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311 posts from April 2008

April 30, 2008

Cuba Si! Travel No! Rivera's coveted bill passes in the legislature

David_riveraNinety miles south of Miami there is a nation harboring "terrorist...drug dealers...cop killers," Rep. David Rivera, told House members Wednesday night in one last plea to approve his bill taking aim at travel agents selling trips to Cuba.

With three days left in the session, Rivera was successful in getting his "Sellers of Travel" bill passed through the legislature Wednesday night. The measure requires travel agencies selling trips to countries deemed "terrorist nations" by the U.S. State Department, to register with the state for a fee of $2,500, and place up to $300,000 in bond money.

Rivera's bill made its way through the session, despite numerous tongue lashings from Miami based travel agents lambasting the measure as "pandering" during committee meetings, and some legislators questioning the need for state regulation of a business already regulated by the federal government.

The senate version of the bill, sponsored by Sen. Carey Baker, a Eustis Republican, passed in the Senate earlier Wednesday afternoon, positioning it for final passage in the House.

Also chiming in on the bill during debate, was Rep. Eduardo "Eddy" Gonzalez, a Hialeah Republican, who was born in Cuba but left the country as a youngster. Gonzalez said the bill was necessary to make it harder on Cuban visitors opting to only stay in the country for a couple of months.

"We should make it as difficult as for those people to go back," Gonzalez said. "People who want to go back after three or four months should stay there."

The measure comes a day after Cuban government officials announced a 15% hike in foreign tourism to the island.

What they're saying about McCain's health care plan - but the campaign isn't telling you

The Democratic party has been running commercials featuring a speech in which John McCain said of the years American troops could be in Iraq: "Maybe a hundred...that'd be fine with me."

What McCain really said:  "That's be fine with me -- as long as Americans are not being injured or harmed or wounded or killed."

So for a campaign that has complained incessantly about McCain's words being taken out of context, it took a few liberties of its own when it dispatched rave reviews of his health care plan unveiled Tuesday in Tampa.

What the campaign said The Wall Street Journal said: "John McCain delivered another speech yesterday on health care that offered a sophisticated set of policies that could lead to some of the most constructive changes to the system in decades."

What the Wall Street Journal really said: "For a man whose heterodoxies have no doubt triggered GOP heartburn, John McCain delivered another speech yesterday on health care that offered a sophisticated set of policies that could lead to some of the most constructive changes to the system in decades."

Very subtle. Check out the "maybe a hundred" moment here.

Elections bill could be in trouble because of Robaina

The Florida House unanimously approved an elections bill on Wednesday that eliminates two types of photo ID acceptable at the polls - and lifts a $100 cap on some campaign contributions to candidates for Agriculture Commissioner.

But it was Rep. Julio Robaina's move at midnight on Tuesday - where he amended the bill to lessen the penalties for those who fail to put a disclaimer on some campaign ads - that could scuttle the entire legislation.

Sen. Lee Constantine, the chairman of the Senate Ethics and Elections committee, said on Wednesday that the Senate would not take the amendment on SB 866 and send the bill back to the House. He also said there was nothing in the measure that was desperately needed for the 2008 presidential election.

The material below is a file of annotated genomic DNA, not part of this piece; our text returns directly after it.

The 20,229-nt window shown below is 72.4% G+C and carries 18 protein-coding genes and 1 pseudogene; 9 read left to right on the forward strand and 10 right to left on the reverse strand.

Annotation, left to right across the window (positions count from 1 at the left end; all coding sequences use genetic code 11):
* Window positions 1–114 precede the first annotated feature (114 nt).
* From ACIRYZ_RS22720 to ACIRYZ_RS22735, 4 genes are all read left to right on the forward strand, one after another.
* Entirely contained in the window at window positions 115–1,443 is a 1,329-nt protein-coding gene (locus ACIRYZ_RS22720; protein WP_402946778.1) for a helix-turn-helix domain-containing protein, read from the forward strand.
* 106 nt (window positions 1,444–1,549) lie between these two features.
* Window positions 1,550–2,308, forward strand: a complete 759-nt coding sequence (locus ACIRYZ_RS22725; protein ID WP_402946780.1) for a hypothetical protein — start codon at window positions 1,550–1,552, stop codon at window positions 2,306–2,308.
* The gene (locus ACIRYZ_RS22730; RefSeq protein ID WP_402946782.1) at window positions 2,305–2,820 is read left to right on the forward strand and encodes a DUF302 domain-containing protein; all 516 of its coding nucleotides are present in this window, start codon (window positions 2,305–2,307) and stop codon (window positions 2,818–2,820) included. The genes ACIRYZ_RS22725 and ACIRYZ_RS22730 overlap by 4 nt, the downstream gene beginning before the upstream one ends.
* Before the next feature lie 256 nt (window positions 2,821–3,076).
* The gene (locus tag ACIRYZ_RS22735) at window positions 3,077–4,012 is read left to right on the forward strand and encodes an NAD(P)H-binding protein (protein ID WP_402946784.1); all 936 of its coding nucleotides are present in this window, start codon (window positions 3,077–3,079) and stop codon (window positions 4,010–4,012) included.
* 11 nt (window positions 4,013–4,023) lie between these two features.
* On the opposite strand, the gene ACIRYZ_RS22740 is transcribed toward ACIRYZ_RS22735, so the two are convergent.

Secretary of State Kurt Browning wanted lawmakers to change the state's manual recount law in the elections bill, but he agreed to stop pushing for the change after elections supervisors from urban counties such as Miami-Dade raised concerns about it. Browning wanted to require a hand count of all ballots in all close elections. Current Florida law says that manual recounts will only be done of "overvotes" and "undervotes" and not all ballots cast in elections.

The bill now includes the ag commissioner provision, the change in photo ID law, and some tweaking of Florida's controversial "no match" provision that is the subject of a lawsuit.

What's left after the CSX train wreck?

Sen. Carey Baker announced tonight that he was stripping down the most controversial items in his massive transportation bill, leaving only the bare minimum issues and eliminating out CSX.

"We have a lot of important issues in that bill that we’d like to ensure passage,'' he said. "So this will help sort of clean that up to help move through that.”

Taken out was the agreement to pay CSX $450 million to buy 61 miles of rail line for an Orlando commuter rail, limitations on liability for CSX, the $2-a-day rental car surcharge to expand and avoid service cuts.

Left in was a plan to allow Miami-Dade County and the City of Miami the ability to regulate mural-sized advertising on high-rise buildings; a bill to penalize drivers charged with Road Rage, and a 25 percent increase in state-run toll roads; and $500 million to lease Alligator Alley .

Sen. Dan Webster, the chief sponsor of the CSX deal in the Senate, said the decision to abandon the commuter line deal was borne of pragmatic politics. "Time is running out,'' he said. "I don't know if there's enough time even now.'' He admitted he wouldn't get the two-thirds vote needed to put the House CSX bill on the calendar. He said he still wants the Alligator Alley lease and toll increases. "I hope we can get them.''

The debate isn't quite over. Sen. J.D. Alexander said he will propose an amendment to Baker's transportation bill that will strip the sovereign immunity protections from Tri-Rail as well as the $45 million in state funding to "talk about the issues and balance the debate,'' he said.

His point: if giving Tri-Rail immunity from lawsuits is good enough for South Florida's commuter rail, it should be good enough for Central Florida's rail line. "I hope we build commuter rail, first in Orlando then in most of the urban areas of our state,'' he said. "They policy should be the same everywhere.''

It's Humpty Dumpty Fall Apart Day

Orlando's coveted commuter line has had a train wreck. The Senate has packed together so many education reforms into one that the House appears unwilling to take it in one swallow. House and Senate leaders have spent the day trying to piece together the ailing insurance bill and it's now on life support. And the budget, well, that may be all they get done this week.